Big-wave surfing was a media sensation in the 1960s. Virtually all surf movies ended with a Waimea sequence—Hollywood chipped in with Ride the Wild Surf, also featuring a Waimea climax—and big-wave articles appeared in Life, Reader's Digest, and the Saturday Evening Post, with Waimea challengers likened to astronauts and bullfighters. Wave height measurement had meanwhile become somewhat arbitrary, as play-it-cool big-wave surfers nonchalantly identified 40-foot waves, as measured from trough to crest, as 25 or 30 feet. (There is no demarcation line between big-wave surfing and regular surfing, but it might be said that the former begins at about 15 or 18 feet. Big-wave riders, furthermore, spend most of their surfing time in waves under six feet, as suitable giant waves are rare; in a good season, a big-wave surfer might find about 20 days of 18-foot-or-bigger waves.) The '60s era of big-wave surfing peaked in 1969, as Noll dropped into a 35-footer at Makaha, and soon after gave the sport up. Giant waves never went entirely out of fashion, but the specialty fell out of style as the focus shifted to small-wave riding and the nascent professional competition scene.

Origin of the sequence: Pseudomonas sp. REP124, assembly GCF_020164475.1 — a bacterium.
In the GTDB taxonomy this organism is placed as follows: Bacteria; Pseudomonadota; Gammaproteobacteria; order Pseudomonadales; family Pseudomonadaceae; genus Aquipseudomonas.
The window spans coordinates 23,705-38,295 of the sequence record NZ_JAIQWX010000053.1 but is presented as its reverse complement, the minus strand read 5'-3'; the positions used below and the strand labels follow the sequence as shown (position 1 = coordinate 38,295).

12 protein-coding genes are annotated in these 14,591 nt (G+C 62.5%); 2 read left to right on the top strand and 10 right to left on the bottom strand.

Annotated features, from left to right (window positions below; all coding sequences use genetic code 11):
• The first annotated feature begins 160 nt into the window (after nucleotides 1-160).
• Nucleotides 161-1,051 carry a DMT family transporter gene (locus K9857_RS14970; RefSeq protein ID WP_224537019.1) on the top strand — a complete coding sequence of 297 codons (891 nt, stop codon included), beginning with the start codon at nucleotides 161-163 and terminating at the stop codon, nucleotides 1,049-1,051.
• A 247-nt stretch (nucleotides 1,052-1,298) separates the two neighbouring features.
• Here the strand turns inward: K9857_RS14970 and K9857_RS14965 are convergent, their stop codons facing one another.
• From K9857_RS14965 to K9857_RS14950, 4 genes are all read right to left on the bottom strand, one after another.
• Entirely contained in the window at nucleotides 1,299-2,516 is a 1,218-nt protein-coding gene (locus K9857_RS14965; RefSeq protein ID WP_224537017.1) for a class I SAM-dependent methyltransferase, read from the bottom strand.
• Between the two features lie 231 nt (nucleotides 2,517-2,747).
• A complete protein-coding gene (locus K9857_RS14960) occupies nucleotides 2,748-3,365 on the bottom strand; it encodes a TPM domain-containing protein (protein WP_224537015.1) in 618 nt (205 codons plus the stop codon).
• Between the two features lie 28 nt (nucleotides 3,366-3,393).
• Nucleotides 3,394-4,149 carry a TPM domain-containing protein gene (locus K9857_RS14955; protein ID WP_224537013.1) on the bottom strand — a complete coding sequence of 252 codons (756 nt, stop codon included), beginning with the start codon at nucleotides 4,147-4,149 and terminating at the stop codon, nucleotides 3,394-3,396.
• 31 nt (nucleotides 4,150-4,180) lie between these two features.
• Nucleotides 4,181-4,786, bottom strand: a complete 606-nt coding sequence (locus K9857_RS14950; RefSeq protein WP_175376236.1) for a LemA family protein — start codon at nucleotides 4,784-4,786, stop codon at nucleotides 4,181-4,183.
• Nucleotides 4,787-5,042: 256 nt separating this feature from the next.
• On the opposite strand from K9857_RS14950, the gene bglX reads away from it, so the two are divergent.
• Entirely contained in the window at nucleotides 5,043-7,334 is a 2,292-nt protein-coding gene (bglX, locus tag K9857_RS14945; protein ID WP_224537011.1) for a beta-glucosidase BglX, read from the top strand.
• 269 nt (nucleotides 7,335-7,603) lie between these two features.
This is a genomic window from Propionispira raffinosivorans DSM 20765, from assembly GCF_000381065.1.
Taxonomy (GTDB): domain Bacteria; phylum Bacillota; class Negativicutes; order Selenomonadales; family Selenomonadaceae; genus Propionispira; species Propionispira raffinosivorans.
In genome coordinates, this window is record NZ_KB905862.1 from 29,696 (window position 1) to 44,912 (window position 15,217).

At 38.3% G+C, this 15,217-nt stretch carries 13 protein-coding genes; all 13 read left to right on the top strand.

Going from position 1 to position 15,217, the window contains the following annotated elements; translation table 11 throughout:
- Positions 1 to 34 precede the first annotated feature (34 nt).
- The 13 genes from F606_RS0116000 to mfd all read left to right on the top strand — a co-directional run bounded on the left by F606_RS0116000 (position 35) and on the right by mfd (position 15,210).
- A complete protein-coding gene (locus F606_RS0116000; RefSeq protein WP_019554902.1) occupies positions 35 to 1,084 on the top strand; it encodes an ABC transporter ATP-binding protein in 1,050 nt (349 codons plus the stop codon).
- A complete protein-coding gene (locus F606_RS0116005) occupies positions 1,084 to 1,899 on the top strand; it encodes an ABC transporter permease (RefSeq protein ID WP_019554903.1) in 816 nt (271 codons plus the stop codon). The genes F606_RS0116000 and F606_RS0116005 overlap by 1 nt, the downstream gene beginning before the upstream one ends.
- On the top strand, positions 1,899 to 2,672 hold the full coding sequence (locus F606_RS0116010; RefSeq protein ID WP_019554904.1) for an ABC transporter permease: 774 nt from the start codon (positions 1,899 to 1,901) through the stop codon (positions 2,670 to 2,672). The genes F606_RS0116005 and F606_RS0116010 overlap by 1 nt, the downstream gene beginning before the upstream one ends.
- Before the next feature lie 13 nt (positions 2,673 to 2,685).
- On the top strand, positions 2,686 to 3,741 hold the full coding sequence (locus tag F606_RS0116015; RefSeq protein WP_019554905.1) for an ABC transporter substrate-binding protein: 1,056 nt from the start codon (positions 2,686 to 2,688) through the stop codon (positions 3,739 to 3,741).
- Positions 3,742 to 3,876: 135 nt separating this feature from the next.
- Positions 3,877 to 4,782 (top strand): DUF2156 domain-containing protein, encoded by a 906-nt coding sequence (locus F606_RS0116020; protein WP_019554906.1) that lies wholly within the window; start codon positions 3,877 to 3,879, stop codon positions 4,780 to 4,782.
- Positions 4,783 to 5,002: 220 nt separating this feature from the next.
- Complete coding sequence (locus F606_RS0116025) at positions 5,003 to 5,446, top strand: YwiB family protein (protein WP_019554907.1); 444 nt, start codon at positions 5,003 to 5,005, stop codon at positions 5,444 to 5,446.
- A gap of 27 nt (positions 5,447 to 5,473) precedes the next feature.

Big-wave surfing returned to the fore during the winter of 1982–83, as Waimea had its most consistent season in more than 10 years. Surfer magazine encouraged the renaissance with articles like "Whatever Happened to Big-Wave Riding?" and three years later the Waimea-hosted Quiksilver in Memory of Eddie Aikau event—named after the bowlegged Hawaiian big-wave master who died in a 1978 boating accident—became the first contest designed specifically for big-wave surfing. The west coast of North America soon revealed itself as a big-wave source equal to that of Hawaii, first with the rediscovery of Todos Santos in Baja Mexico in the mid-'80s, a break that had been surfed as far back as the early '60s, followed in the early '90s by the exposure of a San Francisco–area spot called Maverick's. Both are right-breaking waves; both hit the 20-foot mark with equal or greater frequency than Waimea. Maverick's made international headlines in late 1994, when Hawaiian big-wave pro Mark Foo drowned there on his first visit. Many of the era's most famous big-wave riders had come to Maverick's that week, including Brock Little and Ken Bradshaw of Hawaii, and California's Mike Parsons, Peter Mel, Darryl "Flea" Virostko, and Richard Schmidt. Foo was the first big-wave specialist to die in the water; two years later fellow Hawaiian Todd Chesser died after getting caught inside a set of 25- footers on the North Shore.